7. On some people, you don’t notice the port, but mine pokes through the skin like an alien head.  My daily life doesn’t include a lot of bikinis, so no problem there.

8.  For people with bad veins, this is a life saver!

9.  Only one “stick” takes care of blood draw and chemotherapy infusion.

10.  There are no problems exercising with a port, so get out there!



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Hey Jealousy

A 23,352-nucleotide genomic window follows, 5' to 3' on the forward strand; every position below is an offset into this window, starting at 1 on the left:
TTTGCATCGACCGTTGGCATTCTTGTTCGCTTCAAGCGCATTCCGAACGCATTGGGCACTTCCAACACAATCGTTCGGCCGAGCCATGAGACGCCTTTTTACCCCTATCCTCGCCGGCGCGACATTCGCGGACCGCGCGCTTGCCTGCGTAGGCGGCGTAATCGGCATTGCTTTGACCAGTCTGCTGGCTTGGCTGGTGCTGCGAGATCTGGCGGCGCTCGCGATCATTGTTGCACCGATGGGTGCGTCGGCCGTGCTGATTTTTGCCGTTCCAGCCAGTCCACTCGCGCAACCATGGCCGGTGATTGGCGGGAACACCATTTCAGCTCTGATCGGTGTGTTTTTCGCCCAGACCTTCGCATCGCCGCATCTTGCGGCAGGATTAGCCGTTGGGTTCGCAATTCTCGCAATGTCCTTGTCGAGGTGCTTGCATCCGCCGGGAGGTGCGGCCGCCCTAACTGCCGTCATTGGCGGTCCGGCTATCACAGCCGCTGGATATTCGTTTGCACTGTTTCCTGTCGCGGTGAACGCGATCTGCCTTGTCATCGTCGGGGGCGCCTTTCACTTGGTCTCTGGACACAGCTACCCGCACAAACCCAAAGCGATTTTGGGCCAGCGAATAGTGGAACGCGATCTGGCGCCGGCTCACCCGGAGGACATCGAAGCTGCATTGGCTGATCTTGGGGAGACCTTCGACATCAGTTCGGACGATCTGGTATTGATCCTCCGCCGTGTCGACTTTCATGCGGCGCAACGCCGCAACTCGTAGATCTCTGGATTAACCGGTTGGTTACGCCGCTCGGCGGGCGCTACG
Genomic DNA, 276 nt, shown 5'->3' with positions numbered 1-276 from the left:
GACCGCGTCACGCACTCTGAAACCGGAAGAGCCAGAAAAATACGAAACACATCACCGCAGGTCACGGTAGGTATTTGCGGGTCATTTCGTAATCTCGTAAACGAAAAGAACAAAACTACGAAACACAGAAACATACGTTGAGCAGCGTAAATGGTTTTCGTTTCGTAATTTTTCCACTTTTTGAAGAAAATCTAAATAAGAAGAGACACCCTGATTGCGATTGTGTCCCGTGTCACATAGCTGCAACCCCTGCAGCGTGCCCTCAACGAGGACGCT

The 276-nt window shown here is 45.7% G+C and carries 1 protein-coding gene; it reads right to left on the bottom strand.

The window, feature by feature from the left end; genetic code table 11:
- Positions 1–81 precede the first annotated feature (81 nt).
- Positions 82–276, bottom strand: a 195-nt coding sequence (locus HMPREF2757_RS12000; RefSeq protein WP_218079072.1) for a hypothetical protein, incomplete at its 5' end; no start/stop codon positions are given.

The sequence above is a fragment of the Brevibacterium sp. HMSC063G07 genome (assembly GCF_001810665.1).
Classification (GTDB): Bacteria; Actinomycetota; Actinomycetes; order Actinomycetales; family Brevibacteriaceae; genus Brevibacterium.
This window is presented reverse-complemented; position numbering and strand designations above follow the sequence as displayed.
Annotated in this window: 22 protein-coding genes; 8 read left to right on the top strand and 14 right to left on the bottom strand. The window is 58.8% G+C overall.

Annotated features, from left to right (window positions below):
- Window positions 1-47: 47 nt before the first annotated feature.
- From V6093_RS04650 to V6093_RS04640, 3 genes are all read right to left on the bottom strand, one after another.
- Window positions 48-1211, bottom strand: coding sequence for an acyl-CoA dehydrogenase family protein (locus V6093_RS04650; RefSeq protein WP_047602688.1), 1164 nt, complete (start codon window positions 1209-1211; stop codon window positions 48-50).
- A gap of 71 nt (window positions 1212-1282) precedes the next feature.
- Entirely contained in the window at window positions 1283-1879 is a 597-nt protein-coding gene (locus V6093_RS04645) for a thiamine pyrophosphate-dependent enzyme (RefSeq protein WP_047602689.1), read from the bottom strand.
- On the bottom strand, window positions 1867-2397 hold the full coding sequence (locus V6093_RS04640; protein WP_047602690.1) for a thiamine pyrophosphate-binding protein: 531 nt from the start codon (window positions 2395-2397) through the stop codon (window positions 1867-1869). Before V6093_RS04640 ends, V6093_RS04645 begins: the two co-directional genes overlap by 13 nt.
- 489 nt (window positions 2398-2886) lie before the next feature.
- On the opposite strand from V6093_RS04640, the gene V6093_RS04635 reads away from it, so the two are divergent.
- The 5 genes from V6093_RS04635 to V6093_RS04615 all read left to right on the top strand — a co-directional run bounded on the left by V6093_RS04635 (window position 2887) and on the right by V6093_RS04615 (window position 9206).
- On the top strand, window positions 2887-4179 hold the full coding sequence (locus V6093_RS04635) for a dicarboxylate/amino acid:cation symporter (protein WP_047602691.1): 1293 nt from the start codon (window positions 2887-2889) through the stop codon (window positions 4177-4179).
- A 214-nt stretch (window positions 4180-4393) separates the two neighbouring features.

Remember that song from the Gin Blossoms called Hey Jealousy?  That was rolling through my head when I failed my blood test today-low white count and low neutrophils.  My body is forcing me to take a break.   It’s bad when you’re jealous of the person sitting next to you getting chemo when you can’t. Pretty pathetic actually.   My neutrophil count was too low to even think of getting chemo.  Normal neutrophil numbers are 1.5-7.5.  Last Friday I was at .4 and Monday .7.  Today, I was sure the numbers would reach that magic 1.5, but no.  The neutrophils are just barely .8.  White Blood Count was 1.5 and normal range is 3.5-11.0.  The white blood cells and neutrophils fight against infection.  Simply put, I don’t have the defenses to fight against bacteria and infection.  I’m a hugger, and there will be no hugs! You’ll have to get your hugs elsewhere this week.  So what now? I wait until next Thursday and we try again.  This is messing with the whole schedule in my brain and will most likely extend chemotherapy into October.  But, as I was reminded, it’s not a sprint, it’s a marathon.  My husband observed last week that I am completely up to speed with the positive thoughts aspect of fighting cancer, but my body needs to get with the program and catch up to the mind.  Time to listen and do what needs to be done.  Rest and allow time for recovery.  We will try again next Thursday.  I wish it was like school and I could just study hard! I’m such a “head down and power through” type of person, so you can imagine my frustration with all of this.  I need a zen moment.